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seals at the periphery of wheel-spaces between the stator and rotor discs. The purge suppresses the ingress of hot gas from the annulus but superfluous use is inefficient. In this paper the interaction between the ingress, purge and mainstream flow is studied using unsteady numerical simulations based on the DLR TRACE solver. The computations are compared to experimental measurements from a one-and-a-half stage
axial-turbine rig operating with engine-representative blade and vane geometries, and overlapping rim seals. Radial traverses using a miniature CO2 concentration probe quantified the penetration of ingress into the rim seal and the outer portion of the wheel-space. Unsteady pressure measurements from circumferentially-positioned transducers on the stator disc identified distinct frequencies in the wheelspace,
and the computations reveal these are associated with
large-scale flow structures near the outer periphery rotating at just less than the disc speed. It is hypothesised that the physical origin of such phenomenon is driven by Kelvin-Helmholtz instabilities caused by the tangential shear between the annulus and egress flows, as also postulated by previous authors. The presence and intensity of these rotating structures are strongly dependent on the purge flow rate.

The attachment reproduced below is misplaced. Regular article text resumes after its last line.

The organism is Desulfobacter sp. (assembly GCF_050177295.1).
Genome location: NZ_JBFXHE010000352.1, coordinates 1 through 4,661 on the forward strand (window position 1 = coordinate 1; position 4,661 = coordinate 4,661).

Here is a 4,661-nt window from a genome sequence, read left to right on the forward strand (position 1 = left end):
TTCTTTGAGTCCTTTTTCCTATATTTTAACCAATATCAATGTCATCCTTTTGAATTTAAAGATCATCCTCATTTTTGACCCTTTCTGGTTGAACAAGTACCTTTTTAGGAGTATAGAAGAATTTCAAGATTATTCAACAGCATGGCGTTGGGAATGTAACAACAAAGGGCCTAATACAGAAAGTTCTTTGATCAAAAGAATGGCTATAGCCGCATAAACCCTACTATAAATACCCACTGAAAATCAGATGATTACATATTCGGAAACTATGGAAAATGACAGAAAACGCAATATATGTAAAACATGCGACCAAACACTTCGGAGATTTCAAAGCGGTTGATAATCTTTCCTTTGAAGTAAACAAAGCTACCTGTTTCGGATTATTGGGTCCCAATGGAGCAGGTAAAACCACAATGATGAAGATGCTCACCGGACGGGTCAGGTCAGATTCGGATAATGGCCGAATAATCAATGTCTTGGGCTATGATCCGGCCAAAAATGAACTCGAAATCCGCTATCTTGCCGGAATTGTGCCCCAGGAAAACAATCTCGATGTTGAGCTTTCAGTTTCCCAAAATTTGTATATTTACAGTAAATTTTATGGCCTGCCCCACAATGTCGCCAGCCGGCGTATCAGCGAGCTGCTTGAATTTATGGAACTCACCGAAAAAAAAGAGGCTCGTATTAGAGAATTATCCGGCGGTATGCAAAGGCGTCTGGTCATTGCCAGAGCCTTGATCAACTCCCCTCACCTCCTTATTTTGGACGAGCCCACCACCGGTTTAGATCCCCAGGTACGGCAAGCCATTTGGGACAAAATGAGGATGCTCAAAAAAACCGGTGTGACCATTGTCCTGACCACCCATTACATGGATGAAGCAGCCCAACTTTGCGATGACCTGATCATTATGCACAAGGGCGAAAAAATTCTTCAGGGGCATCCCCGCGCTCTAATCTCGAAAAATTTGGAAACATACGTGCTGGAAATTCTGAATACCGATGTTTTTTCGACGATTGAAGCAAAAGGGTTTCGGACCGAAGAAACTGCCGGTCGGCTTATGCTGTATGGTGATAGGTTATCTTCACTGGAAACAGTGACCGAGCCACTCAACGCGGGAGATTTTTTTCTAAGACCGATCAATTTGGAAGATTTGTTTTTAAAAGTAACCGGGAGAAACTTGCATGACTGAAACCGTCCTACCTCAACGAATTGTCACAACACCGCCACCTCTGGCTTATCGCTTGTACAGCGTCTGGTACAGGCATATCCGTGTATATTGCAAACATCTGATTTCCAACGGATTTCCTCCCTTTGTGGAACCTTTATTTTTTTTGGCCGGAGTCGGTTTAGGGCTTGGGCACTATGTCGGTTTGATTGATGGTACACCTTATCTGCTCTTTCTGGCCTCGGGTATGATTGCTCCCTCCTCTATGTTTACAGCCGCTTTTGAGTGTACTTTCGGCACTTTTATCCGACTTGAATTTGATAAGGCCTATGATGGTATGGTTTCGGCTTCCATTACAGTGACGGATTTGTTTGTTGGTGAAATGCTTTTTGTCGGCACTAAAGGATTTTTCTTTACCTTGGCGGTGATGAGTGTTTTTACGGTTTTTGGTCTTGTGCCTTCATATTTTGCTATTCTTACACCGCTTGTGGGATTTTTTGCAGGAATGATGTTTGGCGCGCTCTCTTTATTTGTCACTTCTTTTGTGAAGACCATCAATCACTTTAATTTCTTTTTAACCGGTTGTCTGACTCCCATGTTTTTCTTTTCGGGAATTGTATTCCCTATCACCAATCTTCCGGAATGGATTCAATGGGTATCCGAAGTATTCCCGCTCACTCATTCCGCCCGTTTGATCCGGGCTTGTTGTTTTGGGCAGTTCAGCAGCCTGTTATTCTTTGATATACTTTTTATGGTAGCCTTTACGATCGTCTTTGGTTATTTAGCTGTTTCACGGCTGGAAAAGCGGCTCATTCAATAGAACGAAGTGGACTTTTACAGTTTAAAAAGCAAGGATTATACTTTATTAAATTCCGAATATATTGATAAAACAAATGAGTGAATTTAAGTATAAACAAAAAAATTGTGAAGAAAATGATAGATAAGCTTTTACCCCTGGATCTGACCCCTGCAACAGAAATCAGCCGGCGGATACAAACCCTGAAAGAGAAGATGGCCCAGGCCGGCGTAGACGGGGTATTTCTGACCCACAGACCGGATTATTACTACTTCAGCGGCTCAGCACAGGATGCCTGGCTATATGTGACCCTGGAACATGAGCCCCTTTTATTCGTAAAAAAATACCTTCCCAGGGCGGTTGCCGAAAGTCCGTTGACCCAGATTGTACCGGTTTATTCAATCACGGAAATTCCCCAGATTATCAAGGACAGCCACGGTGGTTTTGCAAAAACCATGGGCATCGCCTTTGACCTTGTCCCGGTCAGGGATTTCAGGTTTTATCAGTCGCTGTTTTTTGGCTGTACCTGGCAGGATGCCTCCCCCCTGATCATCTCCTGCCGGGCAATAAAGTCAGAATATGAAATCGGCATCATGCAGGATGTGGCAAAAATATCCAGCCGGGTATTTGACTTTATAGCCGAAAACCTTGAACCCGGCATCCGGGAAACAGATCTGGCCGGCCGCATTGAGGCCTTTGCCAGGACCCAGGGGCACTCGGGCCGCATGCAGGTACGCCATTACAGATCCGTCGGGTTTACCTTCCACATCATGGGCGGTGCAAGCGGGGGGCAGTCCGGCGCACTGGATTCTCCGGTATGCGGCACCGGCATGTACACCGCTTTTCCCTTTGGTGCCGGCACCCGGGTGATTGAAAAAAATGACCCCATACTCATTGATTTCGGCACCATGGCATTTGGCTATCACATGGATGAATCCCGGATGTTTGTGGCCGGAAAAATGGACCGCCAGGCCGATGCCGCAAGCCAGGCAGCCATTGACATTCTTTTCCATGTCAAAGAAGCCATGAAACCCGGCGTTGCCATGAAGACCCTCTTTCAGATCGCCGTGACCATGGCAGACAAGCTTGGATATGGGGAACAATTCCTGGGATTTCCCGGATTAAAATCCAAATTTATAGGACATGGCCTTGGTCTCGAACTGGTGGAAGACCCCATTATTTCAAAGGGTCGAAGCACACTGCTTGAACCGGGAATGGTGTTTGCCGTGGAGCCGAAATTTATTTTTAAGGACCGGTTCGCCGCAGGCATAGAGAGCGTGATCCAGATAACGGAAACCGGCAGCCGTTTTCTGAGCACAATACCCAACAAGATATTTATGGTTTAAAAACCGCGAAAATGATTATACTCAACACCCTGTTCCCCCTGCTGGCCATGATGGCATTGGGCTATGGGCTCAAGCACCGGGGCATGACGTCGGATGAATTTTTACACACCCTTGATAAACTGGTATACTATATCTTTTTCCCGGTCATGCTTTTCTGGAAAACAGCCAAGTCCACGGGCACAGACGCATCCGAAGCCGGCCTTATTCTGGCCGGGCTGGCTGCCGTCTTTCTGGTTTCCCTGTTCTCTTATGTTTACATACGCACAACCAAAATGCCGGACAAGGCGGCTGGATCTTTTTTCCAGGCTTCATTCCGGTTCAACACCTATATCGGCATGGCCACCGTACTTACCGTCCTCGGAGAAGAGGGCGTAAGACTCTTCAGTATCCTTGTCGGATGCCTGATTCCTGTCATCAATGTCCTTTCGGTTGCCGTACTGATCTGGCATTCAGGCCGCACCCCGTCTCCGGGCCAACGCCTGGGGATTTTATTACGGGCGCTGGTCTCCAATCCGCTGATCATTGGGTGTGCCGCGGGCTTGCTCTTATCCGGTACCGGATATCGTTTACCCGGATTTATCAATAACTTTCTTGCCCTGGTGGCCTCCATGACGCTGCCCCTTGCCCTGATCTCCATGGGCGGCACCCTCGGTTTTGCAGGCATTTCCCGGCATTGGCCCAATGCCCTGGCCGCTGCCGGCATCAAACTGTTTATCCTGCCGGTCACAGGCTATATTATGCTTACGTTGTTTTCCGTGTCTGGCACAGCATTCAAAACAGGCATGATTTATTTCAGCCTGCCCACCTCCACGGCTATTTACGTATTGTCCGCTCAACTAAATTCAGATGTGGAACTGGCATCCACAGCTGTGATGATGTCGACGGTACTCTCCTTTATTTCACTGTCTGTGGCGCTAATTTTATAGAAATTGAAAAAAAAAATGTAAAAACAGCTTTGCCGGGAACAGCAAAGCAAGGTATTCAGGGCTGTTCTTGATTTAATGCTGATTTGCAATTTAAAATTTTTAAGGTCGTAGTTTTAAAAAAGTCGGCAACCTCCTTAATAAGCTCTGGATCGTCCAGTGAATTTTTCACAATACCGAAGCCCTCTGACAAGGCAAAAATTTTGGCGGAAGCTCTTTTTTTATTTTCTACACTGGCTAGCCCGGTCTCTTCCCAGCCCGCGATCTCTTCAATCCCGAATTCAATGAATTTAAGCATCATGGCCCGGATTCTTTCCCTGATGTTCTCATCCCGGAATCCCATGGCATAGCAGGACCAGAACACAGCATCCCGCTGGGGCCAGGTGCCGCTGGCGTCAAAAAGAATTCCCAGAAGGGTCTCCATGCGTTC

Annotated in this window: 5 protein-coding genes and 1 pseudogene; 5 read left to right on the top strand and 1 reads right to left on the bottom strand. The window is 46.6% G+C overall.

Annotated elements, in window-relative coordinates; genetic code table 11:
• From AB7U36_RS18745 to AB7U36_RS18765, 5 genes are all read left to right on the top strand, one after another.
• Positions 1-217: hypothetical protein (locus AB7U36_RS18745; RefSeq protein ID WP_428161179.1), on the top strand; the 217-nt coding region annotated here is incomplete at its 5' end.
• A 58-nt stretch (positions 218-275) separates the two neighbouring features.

While there is general qualitative agreement between
experiment and computation, it is speculated that the underprediction by the computations of the measured levels of ingress is caused by deficiencies in the turbulence modelling.
|Title of host publication||Proceedings of ASME Turbo Expo 2018: Turbine Technical Conference and Exposition|
|Number of pages||13|
|Publication status||Published - 30 Aug 2018|
|Name||Proceedings of the ASME Turbo Expo|
ASJC Scopus subject areas
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- 1 Finished
12/02/13 → 10/08/16
Project: Research council